The extent of this phenomenon has not been determined. Although the Barbados report found that some children were involved in economic activities generally such activities were legitimate and generally occurred as part-time or weekend work. Generally, Barbadians adhere to the law, with children between the ages of  5 and 16 attending school as required by the Education Act Cap. 41. It cannot be said therefore that legitimate economic activity carried out by children interferes with their educational development.





The Ministry of Labour intends to make every effort to eliminate all child labour activities in Barbados. Therefore, the Ministry of Labour has been actively working to eliminate child labour in Barbados through a broad based working committee since February 2004. This committee pools together the resources and expertise of social agencies, law enforcement, non-governmental organizations and other relevant agencies to tackle the issue of child labour in the country.

The Membership of the Committee is as follows:

Terms of Reference


Child Labour Sub-Committees


The Child Labour Working Committee has proven to be a very important vehicle in strengthening inter-agency co-operation. Sub-committees were formed and are undertaking work in a number of areas. The following is highlighted:


The Harmonization of Legislation


The Ministry of Labour, with funding from UNICEF, commissioned a legislative review which was conducted by Mr. Jeff Cumberbatch, a Consultant on Labour Law and Lecturer at the University of West Indies. The objectives of the study were;

The Consultant identified some statutes for amendment in keeping with the terms of reference of the review. The Ministry of Labour has met with the Ministries that have responsibility for implementing the provisions of the various statutes identified for amendment. Participants attending that meeting were sensitized about issues concerning child labour and were requested to undertake the proposed amendments. Some ministries cannot act immediately because they are contemplating major amendments to the legislation in question.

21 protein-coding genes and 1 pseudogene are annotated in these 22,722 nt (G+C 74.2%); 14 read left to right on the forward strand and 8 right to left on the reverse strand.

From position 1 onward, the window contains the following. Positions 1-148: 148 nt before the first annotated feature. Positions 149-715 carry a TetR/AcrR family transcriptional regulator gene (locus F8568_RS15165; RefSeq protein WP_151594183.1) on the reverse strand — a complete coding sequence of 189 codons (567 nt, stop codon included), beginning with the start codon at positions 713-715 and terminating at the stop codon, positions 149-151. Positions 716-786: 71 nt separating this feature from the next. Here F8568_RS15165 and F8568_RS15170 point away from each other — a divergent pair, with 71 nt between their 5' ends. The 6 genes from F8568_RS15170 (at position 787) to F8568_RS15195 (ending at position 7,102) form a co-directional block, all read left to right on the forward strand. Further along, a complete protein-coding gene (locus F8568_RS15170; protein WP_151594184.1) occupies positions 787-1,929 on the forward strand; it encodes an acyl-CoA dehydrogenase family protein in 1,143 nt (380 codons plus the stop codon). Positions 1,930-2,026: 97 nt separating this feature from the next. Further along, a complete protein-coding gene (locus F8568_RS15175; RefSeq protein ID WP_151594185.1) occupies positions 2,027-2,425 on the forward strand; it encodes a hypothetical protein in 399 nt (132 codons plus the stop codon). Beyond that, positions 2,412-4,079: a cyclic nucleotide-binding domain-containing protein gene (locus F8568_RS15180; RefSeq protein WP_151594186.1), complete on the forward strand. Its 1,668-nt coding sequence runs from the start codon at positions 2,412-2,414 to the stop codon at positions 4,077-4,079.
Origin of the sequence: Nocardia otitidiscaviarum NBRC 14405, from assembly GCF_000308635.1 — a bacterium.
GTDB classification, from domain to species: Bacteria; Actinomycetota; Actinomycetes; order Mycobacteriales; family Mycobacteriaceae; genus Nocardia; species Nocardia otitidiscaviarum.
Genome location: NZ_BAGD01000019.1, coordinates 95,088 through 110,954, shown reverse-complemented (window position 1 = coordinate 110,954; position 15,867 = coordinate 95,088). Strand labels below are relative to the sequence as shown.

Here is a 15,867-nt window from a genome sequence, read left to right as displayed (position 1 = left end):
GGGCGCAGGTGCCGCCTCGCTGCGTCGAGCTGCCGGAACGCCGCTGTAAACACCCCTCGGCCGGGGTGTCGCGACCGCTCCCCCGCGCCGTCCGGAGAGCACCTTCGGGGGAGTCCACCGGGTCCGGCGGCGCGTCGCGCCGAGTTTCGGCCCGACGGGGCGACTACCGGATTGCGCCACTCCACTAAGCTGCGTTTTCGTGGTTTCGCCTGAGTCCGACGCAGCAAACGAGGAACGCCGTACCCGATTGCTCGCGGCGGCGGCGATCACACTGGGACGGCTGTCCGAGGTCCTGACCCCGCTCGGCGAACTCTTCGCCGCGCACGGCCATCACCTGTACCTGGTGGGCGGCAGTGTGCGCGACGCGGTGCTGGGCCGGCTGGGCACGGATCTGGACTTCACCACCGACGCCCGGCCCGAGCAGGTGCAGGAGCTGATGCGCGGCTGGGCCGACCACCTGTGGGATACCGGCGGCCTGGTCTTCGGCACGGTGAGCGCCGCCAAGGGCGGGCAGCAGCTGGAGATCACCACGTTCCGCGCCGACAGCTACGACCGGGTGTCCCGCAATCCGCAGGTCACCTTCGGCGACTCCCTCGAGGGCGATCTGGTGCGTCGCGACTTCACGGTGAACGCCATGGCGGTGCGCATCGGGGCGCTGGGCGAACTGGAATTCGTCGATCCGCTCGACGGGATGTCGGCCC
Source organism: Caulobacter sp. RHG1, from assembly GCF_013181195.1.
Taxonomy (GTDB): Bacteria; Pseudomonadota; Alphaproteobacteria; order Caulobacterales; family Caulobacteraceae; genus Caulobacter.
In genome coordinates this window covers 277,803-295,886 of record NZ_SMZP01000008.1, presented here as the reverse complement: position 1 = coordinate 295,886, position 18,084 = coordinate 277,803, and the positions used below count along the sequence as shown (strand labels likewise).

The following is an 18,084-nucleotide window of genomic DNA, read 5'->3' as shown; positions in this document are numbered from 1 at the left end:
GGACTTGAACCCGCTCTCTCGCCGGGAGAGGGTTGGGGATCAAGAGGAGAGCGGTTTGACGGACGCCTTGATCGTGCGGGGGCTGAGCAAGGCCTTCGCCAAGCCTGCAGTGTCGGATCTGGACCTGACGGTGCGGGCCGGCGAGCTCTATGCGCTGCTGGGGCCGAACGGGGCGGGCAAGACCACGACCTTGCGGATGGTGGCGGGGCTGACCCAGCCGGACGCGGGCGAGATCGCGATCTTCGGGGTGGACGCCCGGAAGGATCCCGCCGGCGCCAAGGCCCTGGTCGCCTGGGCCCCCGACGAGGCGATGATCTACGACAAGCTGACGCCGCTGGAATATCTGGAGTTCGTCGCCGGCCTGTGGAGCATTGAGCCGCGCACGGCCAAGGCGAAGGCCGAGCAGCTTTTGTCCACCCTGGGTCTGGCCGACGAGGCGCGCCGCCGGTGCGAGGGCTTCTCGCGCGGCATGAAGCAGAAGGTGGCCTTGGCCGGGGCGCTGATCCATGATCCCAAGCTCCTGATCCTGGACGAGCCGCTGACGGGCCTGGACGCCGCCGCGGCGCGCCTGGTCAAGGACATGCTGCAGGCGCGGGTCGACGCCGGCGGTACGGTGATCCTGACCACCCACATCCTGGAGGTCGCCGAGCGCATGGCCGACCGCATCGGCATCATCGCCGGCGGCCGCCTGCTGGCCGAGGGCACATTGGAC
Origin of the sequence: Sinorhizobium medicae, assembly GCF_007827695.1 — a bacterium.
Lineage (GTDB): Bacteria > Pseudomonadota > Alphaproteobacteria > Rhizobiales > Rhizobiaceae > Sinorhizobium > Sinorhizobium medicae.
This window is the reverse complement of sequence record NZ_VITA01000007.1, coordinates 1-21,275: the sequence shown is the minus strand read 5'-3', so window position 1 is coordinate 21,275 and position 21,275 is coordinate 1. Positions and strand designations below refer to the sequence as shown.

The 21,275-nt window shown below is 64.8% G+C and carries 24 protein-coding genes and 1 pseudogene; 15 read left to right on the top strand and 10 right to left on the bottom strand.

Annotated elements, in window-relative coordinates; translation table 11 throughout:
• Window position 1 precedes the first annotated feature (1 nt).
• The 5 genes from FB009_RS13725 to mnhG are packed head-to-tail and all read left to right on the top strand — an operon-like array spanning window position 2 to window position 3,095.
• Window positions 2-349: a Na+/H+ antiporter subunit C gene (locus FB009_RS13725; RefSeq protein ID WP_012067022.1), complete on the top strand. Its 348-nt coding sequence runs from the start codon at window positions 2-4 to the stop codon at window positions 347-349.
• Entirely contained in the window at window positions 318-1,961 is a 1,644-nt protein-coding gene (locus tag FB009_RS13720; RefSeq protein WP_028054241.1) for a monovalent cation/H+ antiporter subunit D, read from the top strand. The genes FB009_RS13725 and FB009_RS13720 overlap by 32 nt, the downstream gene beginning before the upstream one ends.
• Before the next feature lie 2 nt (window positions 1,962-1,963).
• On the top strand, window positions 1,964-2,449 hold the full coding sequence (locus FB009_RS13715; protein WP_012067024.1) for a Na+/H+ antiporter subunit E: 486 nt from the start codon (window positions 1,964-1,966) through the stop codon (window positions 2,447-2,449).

Development of a Questionnaire on Child Economic Activities


Members of the Child Labour Committee came to the conclusion at an early stage that a common approach needed to be developed in seeking to obtain information on the worst forms of child labour.  Accordingly, the Committee developed a survey instrument to address this need. The document will be administered in all social agencies and in schools on a case by case basis.
The instrument was piloted in the school system and appropriate amendments were made to the document based on the results of the pilot.
The document was finalized and the Cabinet agreed that the instrument should be used as a tool for obtaining information on the incidence of child labour in Barbados. The Ministry met with all agencies that would use the questionnaire in order to ensure a common methodology in its administration.


Educational Programme for Child Labour


The greatest challenge in combating child labour in Barbados is that many persons do not believe that it exists and most persons do not really understand what child labour is.  Therefore, a sub-committee was established to develop and implement an educational programme for selected interest groups and involved a series of workshops which targeted:

Mass Media Programme

The Ministry of Labour has developed a Mass Media Programme on Child Labour which aims to:

This promotion campaign was officially launched on June 12th, 2008, which is officially commemorated by the ILO as World Day against Child Labour. The Ministry will utilize all available media and will spread the message through jingles, television promotions, brochures and posters. It is hoped that if the public understands what is child labour and the need to protect our children’s rights, then any incidence of child labour can be reported and addressed, thereby combating child labour, even in its worst forms.

Child Labour FAQs



© 2009 Barbados Ministry of Labour.